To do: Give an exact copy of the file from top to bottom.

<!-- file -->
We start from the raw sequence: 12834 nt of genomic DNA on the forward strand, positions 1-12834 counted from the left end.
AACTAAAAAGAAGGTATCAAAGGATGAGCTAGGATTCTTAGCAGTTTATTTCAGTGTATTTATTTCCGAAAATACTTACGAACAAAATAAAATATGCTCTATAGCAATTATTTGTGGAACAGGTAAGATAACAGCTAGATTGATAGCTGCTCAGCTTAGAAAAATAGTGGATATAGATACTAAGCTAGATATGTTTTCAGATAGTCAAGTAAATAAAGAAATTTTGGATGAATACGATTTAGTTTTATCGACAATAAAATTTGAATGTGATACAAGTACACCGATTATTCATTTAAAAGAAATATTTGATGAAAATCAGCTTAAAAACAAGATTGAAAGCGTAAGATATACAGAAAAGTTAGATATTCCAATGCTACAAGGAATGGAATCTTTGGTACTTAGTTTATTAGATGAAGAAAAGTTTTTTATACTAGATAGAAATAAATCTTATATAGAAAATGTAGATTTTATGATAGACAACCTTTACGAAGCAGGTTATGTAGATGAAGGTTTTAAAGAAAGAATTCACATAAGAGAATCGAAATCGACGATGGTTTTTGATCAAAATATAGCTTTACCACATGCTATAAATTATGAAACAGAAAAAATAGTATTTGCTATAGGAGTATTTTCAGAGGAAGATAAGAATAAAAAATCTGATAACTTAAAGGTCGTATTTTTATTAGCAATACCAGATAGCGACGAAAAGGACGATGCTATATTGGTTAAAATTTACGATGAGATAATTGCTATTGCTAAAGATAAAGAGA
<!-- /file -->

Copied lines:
We start from the raw sequence: 12834 nt of genomic DNA on the forward strand, positions 1-12834 counted from the left end.
AACTAAAAAGAAGGTATCAAAGGATGAGCTAGGATTCTTAGCAGTTTATTTCAGTGTATTTATTTCCGAAAATACTTACGAACAAAATAAAATATGCTCTATAGCAATTATTTGTGGAACAGGTAAGATAACAGCTAGATTGATAGCTGCTCAGCTTAGAAAAATAGTGGATATAGATACTAAGCTAGATATGTTTTCAGATAGTCAAGTAAATAAAGAAATTTTGGATGAATACGATTTAGTTTTATCGACAATAAAATTTGAATGTGATACAAGTACACCGATTATTCATTTAAAAGAAATATTTGATGAAAATCAGCTTAAAAACAAGATTGAAAGCGTAAGATATACAGAAAAGTTAGATATTCCAATGCTACAAGGAATGGAATCTTTGGTACTTAGTTTATTAGATGAAGAAAAGTTTTTTATACTAGATAGAAATAAATCTTATATAGAAAATGTAGATTTTATGATAGACAACCTTTACGAAGCAGGTTATGTAGATGAAGGTTTTAAAGAAAGAATTCACATAAGAGAATCGAAATCGACGATGGTTTTTGATCAAAATATAGCTTTACCACATGCTATAAATTATGAAACAGAAAAAATAGTATTTGCTATAGGAGTATTTTCAGAGGAAGATAAGAATAAAAAATCTGATAACTTAAAGGTCGTATTTTTATTAGCAATACCAGATAGCGACGAAAAGGACGATGCTATATTGGTTAAAATTTACGATGAGATAATTGCTATTGCTAAAGATAAAGAGA